Drexel University and Tower Health have signed a letter of intent to combine their physician practice plans, Drexel president John Fry said in an email to staff Wednesday.
The Tower Health Medical Group employs 505 physicians. Drexel University Physicians employs 230 doctors.
If the merger were to be completed it would deepen the ties between Tower — whose flagship is Reading Hospital, in West Reading — and Drexel as the Drexel’s College of Medicine contends with the potential closure of its main clinical teaching location, Hahnemann University Hospital.
“A combined practice plan will offer numerous benefits to both organizations including an expanded clinical footprint for Drexel physicians and professional staff, the expansion of Tower’s academic medicine mission, increased options for medical student clinical rotations, and potential synergies in clinical research,” Fry said in his note.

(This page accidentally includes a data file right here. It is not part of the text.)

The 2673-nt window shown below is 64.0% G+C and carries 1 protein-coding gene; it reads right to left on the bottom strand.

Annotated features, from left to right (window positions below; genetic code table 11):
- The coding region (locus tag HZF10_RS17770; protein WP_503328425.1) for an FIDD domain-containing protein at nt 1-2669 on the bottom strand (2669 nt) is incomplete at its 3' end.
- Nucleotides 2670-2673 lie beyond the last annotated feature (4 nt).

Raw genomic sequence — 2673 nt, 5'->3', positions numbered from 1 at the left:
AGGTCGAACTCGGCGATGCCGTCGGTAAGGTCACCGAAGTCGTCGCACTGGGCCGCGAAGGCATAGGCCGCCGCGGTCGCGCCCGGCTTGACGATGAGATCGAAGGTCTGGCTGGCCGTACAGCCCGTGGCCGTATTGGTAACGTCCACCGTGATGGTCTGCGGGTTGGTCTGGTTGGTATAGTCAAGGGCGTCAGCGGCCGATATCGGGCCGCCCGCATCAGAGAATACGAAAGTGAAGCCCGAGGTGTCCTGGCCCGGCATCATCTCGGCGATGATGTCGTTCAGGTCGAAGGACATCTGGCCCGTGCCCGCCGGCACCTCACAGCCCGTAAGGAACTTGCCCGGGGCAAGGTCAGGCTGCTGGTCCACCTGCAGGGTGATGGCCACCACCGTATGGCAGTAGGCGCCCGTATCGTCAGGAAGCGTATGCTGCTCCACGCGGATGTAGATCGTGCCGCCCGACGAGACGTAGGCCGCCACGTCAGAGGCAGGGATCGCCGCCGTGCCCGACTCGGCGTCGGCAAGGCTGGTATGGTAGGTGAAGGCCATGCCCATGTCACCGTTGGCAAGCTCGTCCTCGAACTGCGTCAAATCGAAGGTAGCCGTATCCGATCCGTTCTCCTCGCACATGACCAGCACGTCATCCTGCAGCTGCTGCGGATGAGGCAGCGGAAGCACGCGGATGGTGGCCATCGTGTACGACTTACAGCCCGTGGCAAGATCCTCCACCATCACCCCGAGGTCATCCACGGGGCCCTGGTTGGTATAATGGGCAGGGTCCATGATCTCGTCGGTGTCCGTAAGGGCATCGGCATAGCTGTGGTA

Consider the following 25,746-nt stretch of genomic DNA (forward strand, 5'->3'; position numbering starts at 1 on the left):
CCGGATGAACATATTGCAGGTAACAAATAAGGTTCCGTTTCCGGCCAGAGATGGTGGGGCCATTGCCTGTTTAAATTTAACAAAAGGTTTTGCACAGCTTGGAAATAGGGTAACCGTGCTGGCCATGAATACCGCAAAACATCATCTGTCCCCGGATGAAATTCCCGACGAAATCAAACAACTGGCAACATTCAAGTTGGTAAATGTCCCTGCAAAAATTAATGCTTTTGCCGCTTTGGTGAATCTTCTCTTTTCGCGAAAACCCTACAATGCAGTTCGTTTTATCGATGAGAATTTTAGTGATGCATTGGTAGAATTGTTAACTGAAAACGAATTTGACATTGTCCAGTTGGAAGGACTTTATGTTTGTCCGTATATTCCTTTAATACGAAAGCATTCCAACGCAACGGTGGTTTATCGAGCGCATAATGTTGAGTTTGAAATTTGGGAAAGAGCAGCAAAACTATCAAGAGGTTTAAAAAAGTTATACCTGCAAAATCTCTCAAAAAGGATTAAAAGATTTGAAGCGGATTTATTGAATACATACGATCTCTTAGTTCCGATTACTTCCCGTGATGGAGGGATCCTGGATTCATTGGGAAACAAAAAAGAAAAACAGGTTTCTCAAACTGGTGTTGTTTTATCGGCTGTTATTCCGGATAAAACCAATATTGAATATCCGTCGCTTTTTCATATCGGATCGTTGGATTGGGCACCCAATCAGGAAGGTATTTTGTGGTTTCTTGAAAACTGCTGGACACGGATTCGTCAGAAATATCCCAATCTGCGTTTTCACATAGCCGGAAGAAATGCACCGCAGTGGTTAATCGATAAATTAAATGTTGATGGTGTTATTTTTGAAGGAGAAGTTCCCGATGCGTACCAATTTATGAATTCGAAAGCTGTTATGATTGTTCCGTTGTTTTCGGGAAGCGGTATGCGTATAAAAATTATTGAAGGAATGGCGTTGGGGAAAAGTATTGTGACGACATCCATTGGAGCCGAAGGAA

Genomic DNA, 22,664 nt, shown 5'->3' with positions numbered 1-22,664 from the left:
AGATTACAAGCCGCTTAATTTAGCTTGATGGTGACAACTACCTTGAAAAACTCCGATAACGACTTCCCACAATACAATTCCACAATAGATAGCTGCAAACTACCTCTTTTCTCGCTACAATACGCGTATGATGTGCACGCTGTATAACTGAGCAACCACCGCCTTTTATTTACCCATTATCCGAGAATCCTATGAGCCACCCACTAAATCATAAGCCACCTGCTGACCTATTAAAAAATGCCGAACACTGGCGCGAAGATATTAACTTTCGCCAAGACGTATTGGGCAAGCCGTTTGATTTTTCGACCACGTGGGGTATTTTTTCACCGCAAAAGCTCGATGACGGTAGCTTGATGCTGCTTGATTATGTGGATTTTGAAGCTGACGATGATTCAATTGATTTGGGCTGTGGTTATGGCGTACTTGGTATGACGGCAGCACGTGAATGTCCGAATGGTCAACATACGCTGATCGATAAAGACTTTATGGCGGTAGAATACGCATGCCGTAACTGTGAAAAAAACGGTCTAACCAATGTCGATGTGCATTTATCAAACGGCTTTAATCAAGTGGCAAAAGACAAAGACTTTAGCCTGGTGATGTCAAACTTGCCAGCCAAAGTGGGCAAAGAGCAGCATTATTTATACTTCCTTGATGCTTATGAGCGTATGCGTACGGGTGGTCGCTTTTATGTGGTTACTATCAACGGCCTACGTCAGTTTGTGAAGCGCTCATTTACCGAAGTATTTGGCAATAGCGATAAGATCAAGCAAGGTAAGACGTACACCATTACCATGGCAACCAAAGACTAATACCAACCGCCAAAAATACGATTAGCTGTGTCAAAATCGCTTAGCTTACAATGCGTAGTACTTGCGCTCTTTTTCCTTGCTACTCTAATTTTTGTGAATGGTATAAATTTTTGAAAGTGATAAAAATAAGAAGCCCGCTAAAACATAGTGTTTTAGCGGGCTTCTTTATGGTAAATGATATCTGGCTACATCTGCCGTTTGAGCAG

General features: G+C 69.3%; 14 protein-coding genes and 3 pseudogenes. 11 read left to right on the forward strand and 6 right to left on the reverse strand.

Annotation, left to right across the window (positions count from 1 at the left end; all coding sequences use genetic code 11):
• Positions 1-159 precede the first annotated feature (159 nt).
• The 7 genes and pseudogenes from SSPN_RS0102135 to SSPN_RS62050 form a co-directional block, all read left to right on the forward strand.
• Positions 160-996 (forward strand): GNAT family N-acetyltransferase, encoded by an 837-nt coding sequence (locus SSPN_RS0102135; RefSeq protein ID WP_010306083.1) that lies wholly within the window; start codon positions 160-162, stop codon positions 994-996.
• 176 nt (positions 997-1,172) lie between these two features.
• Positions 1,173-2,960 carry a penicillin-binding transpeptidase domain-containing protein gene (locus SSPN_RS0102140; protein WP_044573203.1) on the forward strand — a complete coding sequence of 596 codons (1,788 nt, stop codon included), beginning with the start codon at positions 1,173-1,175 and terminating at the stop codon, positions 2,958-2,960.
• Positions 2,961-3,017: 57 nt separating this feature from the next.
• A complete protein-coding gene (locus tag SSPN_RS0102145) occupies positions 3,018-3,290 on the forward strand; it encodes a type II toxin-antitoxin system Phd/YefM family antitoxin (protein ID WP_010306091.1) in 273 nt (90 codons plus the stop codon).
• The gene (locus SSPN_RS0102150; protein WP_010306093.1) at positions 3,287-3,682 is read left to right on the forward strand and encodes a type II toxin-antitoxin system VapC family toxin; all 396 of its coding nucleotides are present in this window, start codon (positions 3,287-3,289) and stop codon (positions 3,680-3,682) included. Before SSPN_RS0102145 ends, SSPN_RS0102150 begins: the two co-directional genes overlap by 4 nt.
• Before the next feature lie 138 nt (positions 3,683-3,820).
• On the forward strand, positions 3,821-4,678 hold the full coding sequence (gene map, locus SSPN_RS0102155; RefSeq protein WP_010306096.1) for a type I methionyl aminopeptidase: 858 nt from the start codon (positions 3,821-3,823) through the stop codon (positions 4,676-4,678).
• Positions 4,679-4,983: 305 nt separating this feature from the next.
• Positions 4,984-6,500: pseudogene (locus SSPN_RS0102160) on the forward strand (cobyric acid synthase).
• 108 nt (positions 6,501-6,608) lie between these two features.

Drexel and Tower already have a 20-year academic affiliation agreement and are in the process of opening a four-year regional medical-school campus near Reading Hospital.
Fry did not seem to be too worried after Hahnemann University Hospital warned, in April, about potential closure.
“If you take a look at the extensive network of hospitals, I’m really confident that we have contingency plans in place to ensure that there’s no disruption for medical students, for their hospital-based clinical rotations," Fry told The Inquirer at the time.
Tower, which bought Brandywine, Phoenixville, Pottstown, Jennersville, and Chestnut Hill Hospitals in 2017, on Tuesday reported a $48.45 million operating loss on $1.38 billion in total revenue for the nine months ended March 31.
In its report to bondholders, Tower blamed the negative results on $13.2 million in one-time expenses, lower-than-expected patient volumes at its new hospitals, a large number of delayed and denied claims form commercial insurers, and a $93.6 million increase in accounts receivable resulting from the implementation of a new electronic medical records system.